These are the only motion controllers that weren't available with their associated VR headset at launch, and currently, add $100 to the cost of your Oculus Rift. If you want a full room-scale Oculus Rift setup, you'll need to spend another $60 for a third Constellation sensor. The delay in release for Oculus Touch also means an overwhelming number of apps and games for Rift are built with only the Xbox One controller in mind. This is expected to change over time, which Oculus helped by ensuring there were more than 50 Touch-ready games available when the controllers shipped.
Oculus Touch controllers are by far the most elegant looking and feature-complete of the VR controllers out there today. The whole controller fits in your hand and wraps around your knuckles, giving you access to a pair of joysticks, four triggers, and several buttons on the top of each controller. The first trigger and joystick on each controller can detect when your digits are touching, creating what's called "hand presence" in several apps. This means you can effectively point and stick your thumb up in the real world and your virtual avatar will do the same. If nothing else, it's great for taunting other players in online games.
There's a lot to like about Oculus Touch controllers and the apps that support them. It takes a little extra work to fully enjoy these controllers, though, especially if you need to extend the length of your Oculus cables to appreciate the ability to move around in your playspace without pulling on your PC. Once you figure it out, the whole setup is entirely worth it.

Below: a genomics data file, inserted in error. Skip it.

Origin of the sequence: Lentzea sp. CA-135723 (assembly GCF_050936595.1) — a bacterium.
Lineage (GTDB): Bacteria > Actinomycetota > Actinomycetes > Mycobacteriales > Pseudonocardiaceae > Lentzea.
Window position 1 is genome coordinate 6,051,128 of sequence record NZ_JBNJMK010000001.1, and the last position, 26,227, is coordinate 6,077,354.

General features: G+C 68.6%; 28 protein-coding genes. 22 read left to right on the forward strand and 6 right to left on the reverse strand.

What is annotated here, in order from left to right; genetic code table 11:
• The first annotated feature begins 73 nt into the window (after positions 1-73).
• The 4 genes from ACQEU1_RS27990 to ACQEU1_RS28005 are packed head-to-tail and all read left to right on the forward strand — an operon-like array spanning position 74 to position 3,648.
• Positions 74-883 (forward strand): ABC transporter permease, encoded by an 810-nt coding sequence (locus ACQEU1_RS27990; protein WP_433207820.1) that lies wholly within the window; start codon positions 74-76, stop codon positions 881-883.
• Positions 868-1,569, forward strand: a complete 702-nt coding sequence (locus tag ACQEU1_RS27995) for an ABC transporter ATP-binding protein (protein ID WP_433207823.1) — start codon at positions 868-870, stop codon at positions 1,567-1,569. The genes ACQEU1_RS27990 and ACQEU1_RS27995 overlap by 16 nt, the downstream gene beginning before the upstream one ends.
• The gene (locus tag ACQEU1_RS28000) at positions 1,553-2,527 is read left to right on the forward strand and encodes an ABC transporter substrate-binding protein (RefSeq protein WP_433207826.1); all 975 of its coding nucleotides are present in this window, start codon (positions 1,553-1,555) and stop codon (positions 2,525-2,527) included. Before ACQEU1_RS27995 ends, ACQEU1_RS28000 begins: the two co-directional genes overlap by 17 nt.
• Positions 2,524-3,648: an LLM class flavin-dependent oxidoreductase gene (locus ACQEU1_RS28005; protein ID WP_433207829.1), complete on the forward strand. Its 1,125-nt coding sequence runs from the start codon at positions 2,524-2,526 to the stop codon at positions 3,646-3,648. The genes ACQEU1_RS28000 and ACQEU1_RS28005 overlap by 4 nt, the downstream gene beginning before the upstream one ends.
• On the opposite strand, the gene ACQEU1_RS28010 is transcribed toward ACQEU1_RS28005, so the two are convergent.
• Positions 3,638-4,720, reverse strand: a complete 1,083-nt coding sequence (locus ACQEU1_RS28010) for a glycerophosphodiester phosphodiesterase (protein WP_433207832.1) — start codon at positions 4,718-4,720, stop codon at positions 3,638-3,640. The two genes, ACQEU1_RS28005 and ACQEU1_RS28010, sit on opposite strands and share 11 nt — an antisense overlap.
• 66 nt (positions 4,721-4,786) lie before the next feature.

Windows Mixed Reality controllers
Windows Mixed Reality is an upcoming addition to Windows 10, which encompasses the virtual reality and augmented reality offerings from Microsoft. The recently revealed Windows Mixed Reality controllers are a part of this effort, to provide hand motion tracking for headsets on the platform. Although they're not set to release until later this year, we already have an idea of their offerings.
Like the headset itself, Windows Mixed Reality controllers don't rely on mounted sensors. While most consumer headsets on the market utilize external cameras and sensors, Windows Mixed Reality headsets handle all tracking internally. Although the controllers don't use the inside-out tracking of the headset, an integrated sensor array on the headset tracks controller positioning.
However, by relying on front-facing headset sensors, the field of view these controllers operate within could be a cause for concern. Microsoft is yet to provide hands-on demonstrations with the controllers and with this approach to tracking, there could be limitations on their accuracy and movement.
In terms of design, these controllers borrow elements from both the HTC Vive wands and the Oculus Touch controllers. While they'll be held by a single grip like with the HTC Vive wands, you'll be getting a compact form factor like Oculus Touch. From the images we've seen so far, it also looks likely that these controllers sport a combination of a joystick and touchpad.
Which VR controllers have you tried out? Which do you prefer? Let us know in the comments section!
Updated May 2017: Added Microsoft's upcoming Windows Mixed Reality controllers, which release later this fall.